This week’s blog has a decidedly serious tone and topic.
Stalking is a very real problem, a crime, and now, easier than ever to achieve through digital, social and mobile technology. Stalking in not a joke. It is not romantic. It is not OK in any way, shape or form.
Stalking is a crime that is pervasive, dangerous and potentially lethal. Over six million people are stalked each year. One in 4 women will be victims of stalking during their lifetime. However, stalking is not limited to women: 1 in 13 men will be stalked in their lives. Stalking rates are highest among college students.
Stalking behavior can start as early as middle and high school. Most victims know their stalker. The Hollywood version, where a person is stalked by an unknown admirer or fan, rarely happens in real life. Intimate partner stalking, particularly when there is a history of intimate partner violence (domestic violence) is the most common and most dangerous.
Because they know their victims, stalkers know how to make their victim feel afraid. Behaviors that may seem insignificant to another person or professionals may be terrifying to the victim. It can be as simple as a card, a symbol, a song, a gift that may contain meaning known only between the stalker and victim.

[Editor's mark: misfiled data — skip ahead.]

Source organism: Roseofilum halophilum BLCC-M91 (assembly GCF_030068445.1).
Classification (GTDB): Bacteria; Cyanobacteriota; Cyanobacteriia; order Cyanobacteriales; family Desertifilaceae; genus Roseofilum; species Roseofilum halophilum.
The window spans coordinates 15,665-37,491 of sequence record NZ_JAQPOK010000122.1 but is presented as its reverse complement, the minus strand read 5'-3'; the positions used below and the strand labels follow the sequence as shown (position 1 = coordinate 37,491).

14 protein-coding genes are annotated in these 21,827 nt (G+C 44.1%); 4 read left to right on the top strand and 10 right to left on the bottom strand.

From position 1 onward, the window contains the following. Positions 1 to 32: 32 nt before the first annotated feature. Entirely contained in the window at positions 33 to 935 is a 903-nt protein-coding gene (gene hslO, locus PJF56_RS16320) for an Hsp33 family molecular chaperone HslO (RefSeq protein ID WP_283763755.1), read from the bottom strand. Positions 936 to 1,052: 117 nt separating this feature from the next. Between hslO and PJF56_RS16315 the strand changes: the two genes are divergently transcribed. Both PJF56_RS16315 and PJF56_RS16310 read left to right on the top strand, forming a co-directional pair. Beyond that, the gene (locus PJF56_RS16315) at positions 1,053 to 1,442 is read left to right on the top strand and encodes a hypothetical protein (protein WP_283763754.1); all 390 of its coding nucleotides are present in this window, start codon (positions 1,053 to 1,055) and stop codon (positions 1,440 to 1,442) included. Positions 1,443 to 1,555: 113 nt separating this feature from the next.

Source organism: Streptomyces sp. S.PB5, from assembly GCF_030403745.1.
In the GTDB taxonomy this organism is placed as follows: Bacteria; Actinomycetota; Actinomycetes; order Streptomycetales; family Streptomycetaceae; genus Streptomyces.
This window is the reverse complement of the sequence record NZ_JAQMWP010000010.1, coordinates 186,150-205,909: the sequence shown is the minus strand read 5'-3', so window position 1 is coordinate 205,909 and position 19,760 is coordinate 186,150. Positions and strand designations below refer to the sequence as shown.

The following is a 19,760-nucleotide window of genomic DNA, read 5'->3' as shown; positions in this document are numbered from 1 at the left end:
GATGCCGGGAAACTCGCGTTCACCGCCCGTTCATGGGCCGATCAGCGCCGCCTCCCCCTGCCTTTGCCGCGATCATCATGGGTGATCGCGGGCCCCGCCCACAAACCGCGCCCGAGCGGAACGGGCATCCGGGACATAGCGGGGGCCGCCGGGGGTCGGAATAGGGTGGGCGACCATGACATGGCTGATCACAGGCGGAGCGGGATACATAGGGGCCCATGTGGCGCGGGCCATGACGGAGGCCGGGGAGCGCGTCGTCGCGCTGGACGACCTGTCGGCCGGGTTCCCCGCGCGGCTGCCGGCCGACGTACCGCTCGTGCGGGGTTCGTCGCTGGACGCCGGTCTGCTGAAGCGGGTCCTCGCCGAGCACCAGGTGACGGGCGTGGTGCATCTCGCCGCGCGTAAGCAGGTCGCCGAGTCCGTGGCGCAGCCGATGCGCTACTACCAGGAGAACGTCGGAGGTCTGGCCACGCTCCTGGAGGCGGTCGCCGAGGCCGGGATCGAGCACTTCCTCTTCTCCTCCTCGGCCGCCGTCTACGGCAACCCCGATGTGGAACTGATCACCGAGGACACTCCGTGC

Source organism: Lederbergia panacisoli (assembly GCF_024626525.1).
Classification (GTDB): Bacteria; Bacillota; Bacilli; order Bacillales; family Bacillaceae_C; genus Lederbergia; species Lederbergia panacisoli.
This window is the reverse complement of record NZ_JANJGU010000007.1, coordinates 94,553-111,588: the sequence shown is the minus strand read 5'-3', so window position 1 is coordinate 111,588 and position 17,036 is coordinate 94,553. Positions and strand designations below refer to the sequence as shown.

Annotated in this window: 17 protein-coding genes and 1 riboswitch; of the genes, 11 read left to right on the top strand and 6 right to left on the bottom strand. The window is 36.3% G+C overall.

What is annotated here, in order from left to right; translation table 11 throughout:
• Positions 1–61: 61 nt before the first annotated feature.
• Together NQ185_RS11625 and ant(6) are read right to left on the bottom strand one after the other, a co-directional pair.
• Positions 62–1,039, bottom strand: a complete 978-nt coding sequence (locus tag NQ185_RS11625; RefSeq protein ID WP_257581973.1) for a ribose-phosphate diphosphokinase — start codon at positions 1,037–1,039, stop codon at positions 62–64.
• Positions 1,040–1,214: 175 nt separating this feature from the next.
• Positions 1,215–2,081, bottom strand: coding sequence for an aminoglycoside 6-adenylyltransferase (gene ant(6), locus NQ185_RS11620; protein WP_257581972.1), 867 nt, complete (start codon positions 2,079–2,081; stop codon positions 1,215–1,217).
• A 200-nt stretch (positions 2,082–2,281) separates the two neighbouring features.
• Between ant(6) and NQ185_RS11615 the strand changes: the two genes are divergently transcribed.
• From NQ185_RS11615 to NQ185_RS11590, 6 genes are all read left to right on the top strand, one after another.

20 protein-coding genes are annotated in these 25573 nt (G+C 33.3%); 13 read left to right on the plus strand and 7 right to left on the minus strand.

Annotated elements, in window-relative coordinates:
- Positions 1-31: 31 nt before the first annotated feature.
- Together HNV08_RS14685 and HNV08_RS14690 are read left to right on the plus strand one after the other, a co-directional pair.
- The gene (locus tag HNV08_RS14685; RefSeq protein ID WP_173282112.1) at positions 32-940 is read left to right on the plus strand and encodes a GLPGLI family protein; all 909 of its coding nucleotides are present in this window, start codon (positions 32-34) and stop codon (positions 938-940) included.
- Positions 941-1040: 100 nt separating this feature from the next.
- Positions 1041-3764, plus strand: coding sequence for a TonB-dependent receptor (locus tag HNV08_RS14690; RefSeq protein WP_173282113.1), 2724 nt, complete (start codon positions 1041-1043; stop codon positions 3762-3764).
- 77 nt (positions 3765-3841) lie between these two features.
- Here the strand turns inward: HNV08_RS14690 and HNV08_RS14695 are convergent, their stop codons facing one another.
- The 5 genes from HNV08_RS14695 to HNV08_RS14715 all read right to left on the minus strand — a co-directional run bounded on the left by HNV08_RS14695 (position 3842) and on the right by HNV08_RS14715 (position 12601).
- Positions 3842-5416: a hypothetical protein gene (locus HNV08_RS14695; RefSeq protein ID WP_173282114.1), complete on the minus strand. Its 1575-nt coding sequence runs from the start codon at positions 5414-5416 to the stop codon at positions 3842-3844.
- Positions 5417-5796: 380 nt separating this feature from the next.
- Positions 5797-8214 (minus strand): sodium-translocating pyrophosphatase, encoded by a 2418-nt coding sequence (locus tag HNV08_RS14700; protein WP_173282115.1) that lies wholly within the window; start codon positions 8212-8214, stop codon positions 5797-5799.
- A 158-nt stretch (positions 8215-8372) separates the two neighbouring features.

Phones, computers, GPS and cameras are the most common forms of technology used by stalkers. If you Google “track girlfriend,” you might be amazed at how many sites there are telling someone how to stalk. A person’s children can also, unknowingly be used through the use of technology as “agents” of the stalker.
Stalking affects victims’ lives, not only emotionally, but also physically and financially due to stress and related health issues, and lost time from work. Victims of stalking are encouraged to keep a log, take screen shots of texts, emails and phone messages. Keep a log of uninvited contacts or appearances of stalker at any time or place.
January is National Stalking Awareness Month. Join the conversation at the National Stalking Awareness Month Facebook page. Your supportive words could inspire someone to take action against a stalker.
If you suspect you are being stalked or are not sure, or if you are in a difficult or violent relationship that you want to end, call us at Aurora Family Service. Our number is 414-342-4560.
If you need immediate assistance, call 911 or seek shelter through Sojourner Family Peace Center. Their 24 hour number is 1- 414-933-2722.